|The C++ Standard Library: auto_ptr and auto_ptr_ref|
This page contains details about the motivation of auto_ptr_ref as part of the auto_ptr class.
I appreciate any constructive feedback or additional hints for this page.
According to the concept of auto_ptrs, it is possible to transfer ownership into a function by using a constant reference. This is very dangerous because people usually expect that an object won't get modified when you pass it as a constant reference. Fortunately, there was a late design decision that made auto_ptrs less dangerous. By some tricky implementation techniques, transfer of ownership is not possible with constant references. In fact, you can't change the ownership of any constant auto_ptr:
template <class T>
void dangerous_function(std::auto_ptr<T>); // Caveat: gets ownership of passed argument
const std::auto_ptr<int> p(new int); // safe auto_ptr
*p = 42; // OK, change value to which p refers
dangerous_function(p); // COMPILE-TIME ERROR (which is great!)
Auto_ptr_ref is part of the implementation of auto_ptr to enable this behavior.
The rest of the class auto_ptr (auxiliary type auto_ptr_ref and functions using it) consists of rather tricky conversions that enable you to use copy and assignment operations for nonconstant auto_ptrs but not for constant auto_ptrs (see page 44 of my book for details). These tricky conversations are sometimes called the Colvin-Gibbons trick. The following is a quick explanation (thanks to Bill Gibbons for pointing it out).
We have the following two requirements:
The names rvalue and lvalue come originally from the assignment expression expr1 = expr2, in which the left operand expr1 must be a (modifiable) lvalue ("left value"). However, an lvalue is perhaps better considered as representing an object locator value. Thus, it is an expression that designates an object by name or address (pointer or reference). Lvalues need not be modifiable. For example, the name of a constant object is a nonmodifiable lvalue. All expressions that are not lvalues are rvalues. In particular, temporary objects created explicitly (T()) or as the result of a function call are rvalues.
Because auto_ptr is a class, this must be done using a constructor.
An ordinary copy constructor can copy an rvalue, but to do so it must declare its parameter as a reference to a const object. To use an ordinary constructor to copy an auto_ptr we would have to declare the data member containing the real pointer mutable so that it could be modified in the copy constructor. But this would allow you to write code that copies auto_ptr objects that were actually declared const, transferring their ownership in contradiction to their constant status.
The alternative is to find a mechanism to enable an rvalue to be converted to an lvalue. A simple operator conversion function to reference type does not work because an operator conversion function is never called to convert an object to its own type (remember that the reference attribute is not part of the type). Thus, the auto_ptr_ref class was introduced to provide this convert-to-lvalue mechanism. The mechanism relies on a slight difference between the overloading and template argument deduction rules. This difference is too subtle to be of use as a general programming tool, but it is sufficient to enable the auto_ptr class to work correctly.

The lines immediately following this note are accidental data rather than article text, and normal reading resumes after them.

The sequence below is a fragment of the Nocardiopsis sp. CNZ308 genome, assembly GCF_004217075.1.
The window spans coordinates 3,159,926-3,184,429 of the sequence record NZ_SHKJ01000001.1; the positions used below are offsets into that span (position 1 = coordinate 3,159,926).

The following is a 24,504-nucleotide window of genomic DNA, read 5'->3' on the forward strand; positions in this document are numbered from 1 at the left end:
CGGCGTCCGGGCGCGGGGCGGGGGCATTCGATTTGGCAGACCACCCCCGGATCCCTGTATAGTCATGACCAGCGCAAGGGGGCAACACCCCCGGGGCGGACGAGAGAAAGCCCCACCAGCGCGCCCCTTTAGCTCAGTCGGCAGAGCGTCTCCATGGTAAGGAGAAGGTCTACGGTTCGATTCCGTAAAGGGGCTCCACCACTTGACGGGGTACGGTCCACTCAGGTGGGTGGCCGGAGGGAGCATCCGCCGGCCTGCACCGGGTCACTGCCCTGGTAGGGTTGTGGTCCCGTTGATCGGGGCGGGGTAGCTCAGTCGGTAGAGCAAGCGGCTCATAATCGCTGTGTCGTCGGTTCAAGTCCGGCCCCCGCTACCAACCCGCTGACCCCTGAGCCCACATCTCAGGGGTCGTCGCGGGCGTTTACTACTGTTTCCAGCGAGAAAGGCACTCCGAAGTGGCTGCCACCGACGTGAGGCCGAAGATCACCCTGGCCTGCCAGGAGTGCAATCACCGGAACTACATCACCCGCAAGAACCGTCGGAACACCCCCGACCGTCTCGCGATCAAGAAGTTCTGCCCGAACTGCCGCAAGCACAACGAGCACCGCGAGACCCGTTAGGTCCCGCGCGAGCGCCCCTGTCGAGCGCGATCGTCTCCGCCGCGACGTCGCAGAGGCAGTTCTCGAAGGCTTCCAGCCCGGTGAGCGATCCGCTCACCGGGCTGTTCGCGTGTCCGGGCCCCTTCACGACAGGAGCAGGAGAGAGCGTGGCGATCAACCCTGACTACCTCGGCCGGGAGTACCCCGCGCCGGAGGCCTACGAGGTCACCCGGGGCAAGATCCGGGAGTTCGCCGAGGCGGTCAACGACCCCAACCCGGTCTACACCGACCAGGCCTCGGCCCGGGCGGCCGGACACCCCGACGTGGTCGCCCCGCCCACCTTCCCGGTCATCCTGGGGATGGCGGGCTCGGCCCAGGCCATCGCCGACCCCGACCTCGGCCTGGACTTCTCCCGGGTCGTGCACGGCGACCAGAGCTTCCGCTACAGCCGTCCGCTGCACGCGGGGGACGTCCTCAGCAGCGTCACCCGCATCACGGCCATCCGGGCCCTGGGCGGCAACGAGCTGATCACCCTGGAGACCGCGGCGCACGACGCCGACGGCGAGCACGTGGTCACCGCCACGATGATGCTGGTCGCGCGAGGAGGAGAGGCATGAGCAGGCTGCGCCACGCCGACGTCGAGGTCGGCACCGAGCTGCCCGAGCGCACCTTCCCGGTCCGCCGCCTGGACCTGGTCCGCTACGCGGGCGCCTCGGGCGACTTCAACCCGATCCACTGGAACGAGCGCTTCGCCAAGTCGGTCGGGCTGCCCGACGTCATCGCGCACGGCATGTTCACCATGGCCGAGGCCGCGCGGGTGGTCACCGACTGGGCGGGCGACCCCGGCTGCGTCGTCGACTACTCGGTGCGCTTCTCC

Don't be surprised if your compiler doesn't support the distinction between nonconstant and constant auto_ptrs yet. And be aware that if your compiler does not yet implement this distinction, your auto_ptr interface is more dangerous. In this case, it is rather easy to transfer ownership by accident.
Dietmar answered to the following question in the news:
> On p55 of Josuttis' C++ Std
> An ordinary copy constructor can copy
> an rvalue, but to do so it must declare
> its parameter as a reference to a const object.
> The alternative is to find a mechanism to
> enable an rvalue to be converted to an lvalue
> Thus the auto_ptr_ref class was introduced to
> provide this convert-to-lvalue mechanism.
It is important to track down the requirements for 'auto_ptr' to understand what is going to be achieved. Basically, the goal is to disallow copying of constant 'auto_ptr's because this would transfer ownership of the pointer to the copy but allowing to return an 'auto_ptr' from a function which requires copying of a temporary.
First check the copy ctors to determine whether a copy ctor suffices 'auto_ptr(auto_ptr const&)' cannot be used because it would allow copying of constant 'auto_ptr's and 'auto_ptr(auto_ptr&)' cannot be used because it cannot copy a temporary object. Since copy ctors only work with references (otherwise an infinite recursion to copy the argument would be the result) copy ctors are not sufficient.
Since it is not possible to copy an 'auto_ptr' directly, a different approach has to be taken when returning an 'auto_ptr' from a function. When returning a 'auto_ptr' from a function, the compiler finds that there is no suitable ctor to copy construct the returned object. But there is conversion to 'auto_ptr_ref' and ctor taking an 'auto_ptr_ref' constructing an 'auto_ptr'. Thus, the compiler creates an 'auto_ptr_ref' which basically just holds a reference to the original 'auto_ptr' and then constructs an 'auto_ptr' from this object. That's all (well, when returning an object, the compiler goes through this process normally twice because the returned value is copied somewhere but this does not change the process).
Since the conversion from 'auto_ptr' to 'auto_ptr_ref' is a non-const operation, a constant 'auto_ptr' can still not be copied, eg. when passing it to a function taking the argument by value.
A simple approach to track what is going on is to create a similar class and just write messages in the various ctors and conversion operations.
You can find another helpful discussion of this topic on Scott Meyers book site at:
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